PLL: Let's take a closer look at why ChArles did what he did to Aria's photos
This week's Pretty Little Liars? was a work of art. Seriously. This is how you do a serialized mystery show that's about more than just the mystery.
I'm sure some fans will feel frustrated as the #SummerOfAnswers winds down and we get closer to finally being #FaceToFace with A, or Charles, or Black Widow, or Red Coat, or whoever may be answering to those names or hiding behind those identities. And this week's episode was about ramping up the tension and pouring some energy into those frustrations — like soaking a fireworks factory in gasoline before lighting a match in the midseason finale in a mere two weeks.
Or, make that an abandoned dollhouse factory where our brand-new suspect, Rhys Matthews, meets with Clark, whom we've all wanted to find more suspicious, for who-knows-what late at night. The dude from the subplot involving Aria's newfound photography resurgence is meeting the guy from the Carissimi group who looks like Jason DiLaurentis/Wren Kingston/Christian Grey? Of course!
Half of this is just moving the chess pieces around the board, preparing us for the final moves and deadly gambits; but I almost wished they had gone even more fan service-y here and had Melissa drive up and then reveal Sara Harvey to be taking yet another shower inside.
In fact, "Shower Harvey," as the fans have lovingly dubbed her, is one of the few elements missing from this episode as we see the individual Liars' threads intertwining with some of this season's endgame shenanigans. Spencer and Hanna are still the best detective duo ever as they grill Rhys about his mysterious group, the mysterious scholarship money they've awarded Hanna and his even more mysterious employer. And Aria, who's been throwing herself into her doll torture-themed photography as a coping mechanism, is a finalist in an art show. But at least Emily is coming to terms with her romantic interest in Sara, and that she'd like to ask her to be her date to the upcoming prom.
And Tanner returns!
For several seasons now, there's been a vocal contingent of fans online who dislike Lt. Tanner because she's either not a man with an unnatural fixation on teenage girls, or because she's possibly a good detective whose investigation has been hampered by the Liars' constant blatant lies. But I've always liked Tanner, especially the way Roma Maffia plays her, like she's working on levels that we can't comprehend yet, or that she knows a lot more about what's going on in Rosewood than the Liars would think.
In this episode, Tanner is acting a little shady, which may just be a product of prolonged exposure to Rosewood. But she's critiquing Aria's art, pushing her toward attending the art show, and even looking for deeper double meanings in A's messages. Is it possible, as she surmises, that Charles is personally sending her messages since he's miffed at her rescuing the Liars earlier this season, freeing his dolls before he could finish playing with them?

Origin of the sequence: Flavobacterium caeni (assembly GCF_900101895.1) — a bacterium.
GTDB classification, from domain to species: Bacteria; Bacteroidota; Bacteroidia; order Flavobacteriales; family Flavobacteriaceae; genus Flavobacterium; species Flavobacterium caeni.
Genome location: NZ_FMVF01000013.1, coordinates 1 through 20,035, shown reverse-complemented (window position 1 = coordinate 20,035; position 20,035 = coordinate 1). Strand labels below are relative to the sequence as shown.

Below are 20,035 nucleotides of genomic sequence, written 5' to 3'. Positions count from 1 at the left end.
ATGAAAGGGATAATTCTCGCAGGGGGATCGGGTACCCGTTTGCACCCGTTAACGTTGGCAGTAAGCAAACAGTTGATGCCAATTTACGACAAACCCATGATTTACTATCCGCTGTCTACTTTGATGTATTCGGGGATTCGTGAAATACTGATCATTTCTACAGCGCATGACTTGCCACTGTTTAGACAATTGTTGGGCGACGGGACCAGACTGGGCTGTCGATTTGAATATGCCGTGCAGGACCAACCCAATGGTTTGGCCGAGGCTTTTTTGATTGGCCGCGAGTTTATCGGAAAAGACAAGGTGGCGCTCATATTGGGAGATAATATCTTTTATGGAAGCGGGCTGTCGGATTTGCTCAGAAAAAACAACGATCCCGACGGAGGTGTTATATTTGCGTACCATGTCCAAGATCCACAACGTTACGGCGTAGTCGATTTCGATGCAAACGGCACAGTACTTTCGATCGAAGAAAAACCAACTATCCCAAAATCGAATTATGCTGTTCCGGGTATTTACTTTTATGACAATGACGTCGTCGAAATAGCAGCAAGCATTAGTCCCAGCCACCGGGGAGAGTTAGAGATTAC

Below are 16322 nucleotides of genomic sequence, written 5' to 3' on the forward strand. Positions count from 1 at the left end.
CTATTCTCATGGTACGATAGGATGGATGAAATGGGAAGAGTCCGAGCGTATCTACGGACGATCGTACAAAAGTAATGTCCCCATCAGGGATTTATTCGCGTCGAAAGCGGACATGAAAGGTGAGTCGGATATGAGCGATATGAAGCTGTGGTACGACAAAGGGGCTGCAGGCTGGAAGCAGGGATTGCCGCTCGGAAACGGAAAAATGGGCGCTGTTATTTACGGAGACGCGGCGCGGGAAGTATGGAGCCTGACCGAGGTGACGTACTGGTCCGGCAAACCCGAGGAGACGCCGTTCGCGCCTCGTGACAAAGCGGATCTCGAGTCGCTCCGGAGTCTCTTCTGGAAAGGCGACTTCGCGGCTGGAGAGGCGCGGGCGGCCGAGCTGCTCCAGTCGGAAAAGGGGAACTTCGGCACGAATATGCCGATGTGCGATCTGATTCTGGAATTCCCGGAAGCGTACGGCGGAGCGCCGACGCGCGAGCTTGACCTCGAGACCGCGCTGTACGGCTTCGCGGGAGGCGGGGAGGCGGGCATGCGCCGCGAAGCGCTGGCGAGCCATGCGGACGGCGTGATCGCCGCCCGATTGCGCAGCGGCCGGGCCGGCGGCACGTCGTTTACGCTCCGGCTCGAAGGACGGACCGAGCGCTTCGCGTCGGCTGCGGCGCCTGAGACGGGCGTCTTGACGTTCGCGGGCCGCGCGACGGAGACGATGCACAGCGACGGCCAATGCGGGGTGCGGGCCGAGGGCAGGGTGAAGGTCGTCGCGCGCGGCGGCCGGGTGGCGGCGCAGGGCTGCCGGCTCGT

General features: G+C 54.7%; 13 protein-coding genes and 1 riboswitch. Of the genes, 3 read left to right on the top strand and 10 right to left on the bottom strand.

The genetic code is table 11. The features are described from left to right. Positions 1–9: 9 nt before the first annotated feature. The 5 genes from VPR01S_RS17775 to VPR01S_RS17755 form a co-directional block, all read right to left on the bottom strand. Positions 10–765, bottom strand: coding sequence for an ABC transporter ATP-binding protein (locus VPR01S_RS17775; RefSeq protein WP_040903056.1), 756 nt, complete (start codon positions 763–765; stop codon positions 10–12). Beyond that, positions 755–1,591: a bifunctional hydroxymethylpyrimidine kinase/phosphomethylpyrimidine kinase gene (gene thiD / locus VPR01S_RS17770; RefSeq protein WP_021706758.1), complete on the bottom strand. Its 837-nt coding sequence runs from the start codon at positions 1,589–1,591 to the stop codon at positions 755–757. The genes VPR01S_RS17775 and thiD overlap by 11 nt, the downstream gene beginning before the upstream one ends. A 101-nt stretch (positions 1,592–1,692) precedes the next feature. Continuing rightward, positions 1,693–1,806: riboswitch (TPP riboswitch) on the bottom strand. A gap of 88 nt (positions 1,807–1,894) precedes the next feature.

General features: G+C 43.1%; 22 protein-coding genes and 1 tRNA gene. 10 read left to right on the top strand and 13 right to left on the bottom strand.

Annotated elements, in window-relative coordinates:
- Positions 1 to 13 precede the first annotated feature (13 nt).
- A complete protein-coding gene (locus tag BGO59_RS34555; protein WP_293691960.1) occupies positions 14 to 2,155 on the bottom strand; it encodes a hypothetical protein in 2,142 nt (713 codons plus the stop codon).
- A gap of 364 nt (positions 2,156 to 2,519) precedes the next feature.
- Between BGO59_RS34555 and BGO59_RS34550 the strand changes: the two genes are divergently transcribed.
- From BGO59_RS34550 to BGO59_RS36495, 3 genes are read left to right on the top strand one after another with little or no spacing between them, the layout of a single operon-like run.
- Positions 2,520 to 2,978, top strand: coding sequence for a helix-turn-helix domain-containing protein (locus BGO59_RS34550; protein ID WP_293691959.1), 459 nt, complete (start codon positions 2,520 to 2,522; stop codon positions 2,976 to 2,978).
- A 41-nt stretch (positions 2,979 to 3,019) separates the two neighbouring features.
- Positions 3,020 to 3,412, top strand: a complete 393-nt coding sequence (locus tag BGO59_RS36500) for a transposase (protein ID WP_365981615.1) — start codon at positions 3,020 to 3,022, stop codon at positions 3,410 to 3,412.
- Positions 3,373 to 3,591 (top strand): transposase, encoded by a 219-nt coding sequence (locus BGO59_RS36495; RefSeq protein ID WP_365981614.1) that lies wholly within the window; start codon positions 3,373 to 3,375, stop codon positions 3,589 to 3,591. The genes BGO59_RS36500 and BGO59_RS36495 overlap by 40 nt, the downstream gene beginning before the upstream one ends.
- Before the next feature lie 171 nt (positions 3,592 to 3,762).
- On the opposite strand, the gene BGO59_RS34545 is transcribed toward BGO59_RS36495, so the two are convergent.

But Aria's art show, which reminded me quite a bit of the fashion show from Season 2, is some of A's finest social engineering and ontological terrorism. At some point, he, or one of his minions (whom Tanner sees in the security footage she reviews), switches out the doll torture photos that Aria had submitted as her pieces, so that when her work is unveiled before all the attendees, it's actually a series of four portraits of each Liar on those morgue slabs from "Game On, Charles."
This is a twisted, brutal image and a clever reminder not only of how deadly the game ChArles is playing is, but how good the show is at referencing some of its intentional moves. Rather than, you know, just shaking up a magic eight ball, like Spencer does in Rhys' office, and seeing what happens.
In hearing that the title of this episode was going to be "Framed," I think a lot of us started to imagine possible story lines where a beloved character, maybe Toby, is set up as A, and gets in trouble with the law. But the title is so much more fitting — and messed up: In these pictures, Charles has trapped the Liars in yet another box. Stripped, separated from each other, subject to someone else's eye, and on display. It's Aria's big night, but A instead stands for Art here. Charles' Art.
And we haven't even talked about whatever is going on with Aria and Ezra (and Nicole and Habitat For Humanity) here, or Alison getting back to her Alison roots and breaking into the police's investigation into her psychopathic/misunderstood brother, or that Mom Summit between Ashley and Ella (are they going to form a Mom Vigilante Posse next week?). But there's so much happening here that you'd think the show still has several more episodes to go to wrap all this up — not just two. And yet, the plotting feels confident and assured. It feels like the show is getting us right where it wants us for something big.
In conclusion, I honestly can't wait for this amazing teenage murder show to tread further into the woods for its dark, fairy-tale ending. Or rather, for it to take us there in a limo with Black Hoodie and Red Coat to the absolutely crazy and totally fitting "The Enchanted Forest"-themed Rosewood Prom. We're so lucky that ChArles saved the last dance for us.